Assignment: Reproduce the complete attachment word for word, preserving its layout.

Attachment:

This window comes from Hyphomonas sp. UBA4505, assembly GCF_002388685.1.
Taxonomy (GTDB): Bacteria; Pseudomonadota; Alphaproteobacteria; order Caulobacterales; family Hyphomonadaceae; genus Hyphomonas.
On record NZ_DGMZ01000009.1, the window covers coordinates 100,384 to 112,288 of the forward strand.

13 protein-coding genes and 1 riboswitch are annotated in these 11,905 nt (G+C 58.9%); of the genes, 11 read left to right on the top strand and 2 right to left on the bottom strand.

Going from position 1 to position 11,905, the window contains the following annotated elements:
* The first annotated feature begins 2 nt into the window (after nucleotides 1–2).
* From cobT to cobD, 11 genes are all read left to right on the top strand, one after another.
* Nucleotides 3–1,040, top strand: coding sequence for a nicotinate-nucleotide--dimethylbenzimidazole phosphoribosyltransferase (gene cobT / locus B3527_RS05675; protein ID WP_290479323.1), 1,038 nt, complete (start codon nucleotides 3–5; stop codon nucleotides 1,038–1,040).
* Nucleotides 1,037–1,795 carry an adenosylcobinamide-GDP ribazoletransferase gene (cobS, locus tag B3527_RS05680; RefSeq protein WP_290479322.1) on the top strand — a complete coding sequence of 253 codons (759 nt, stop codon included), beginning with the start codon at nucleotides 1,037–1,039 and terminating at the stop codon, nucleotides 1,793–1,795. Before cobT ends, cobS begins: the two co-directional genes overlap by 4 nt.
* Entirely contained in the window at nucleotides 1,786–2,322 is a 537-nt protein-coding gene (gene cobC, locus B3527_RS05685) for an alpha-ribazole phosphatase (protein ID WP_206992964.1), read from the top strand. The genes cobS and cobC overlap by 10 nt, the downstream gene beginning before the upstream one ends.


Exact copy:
This window comes from Hyphomonas sp. UBA4505, assembly GCF_002388685.1.
Taxonomy (GTDB): Bacteria; Pseudomonadota; Alphaproteobacteria; order Caulobacterales; family Hyphomonadaceae; genus Hyphomonas.
On record NZ_DGMZ01000009.1, the window covers coordinates 100,384 to 112,288 of the forward strand.

13 protein-coding genes and 1 riboswitch are annotated in these 11,905 nt (G+C 58.9%); of the genes, 11 read left to right on the top strand and 2 right to left on the bottom strand.

Going from position 1 to position 11,905, the window contains the following annotated elements:
* The first annotated feature begins 2 nt into the window (after nucleotides 1–2).
* From cobT to cobD, 11 genes are all read left to right on the top strand, one after another.
* Nucleotides 3–1,040, top strand: coding sequence for a nicotinate-nucleotide--dimethylbenzimidazole phosphoribosyltransferase (gene cobT / locus B3527_RS05675; protein ID WP_290479323.1), 1,038 nt, complete (start codon nucleotides 3–5; stop codon nucleotides 1,038–1,040).
* Nucleotides 1,037–1,795 carry an adenosylcobinamide-GDP ribazoletransferase gene (cobS, locus tag B3527_RS05680; RefSeq protein WP_290479322.1) on the top strand — a complete coding sequence of 253 codons (759 nt, stop codon included), beginning with the start codon at nucleotides 1,037–1,039 and terminating at the stop codon, nucleotides 1,793–1,795. Before cobT ends, cobS begins: the two co-directional genes overlap by 4 nt.
* Entirely contained in the window at nucleotides 1,786–2,322 is a 537-nt protein-coding gene (gene cobC, locus B3527_RS05685) for an alpha-ribazole phosphatase (protein ID WP_206992964.1), read from the top strand. The genes cobS and cobC overlap by 10 nt, the downstream gene beginning before the upstream one ends.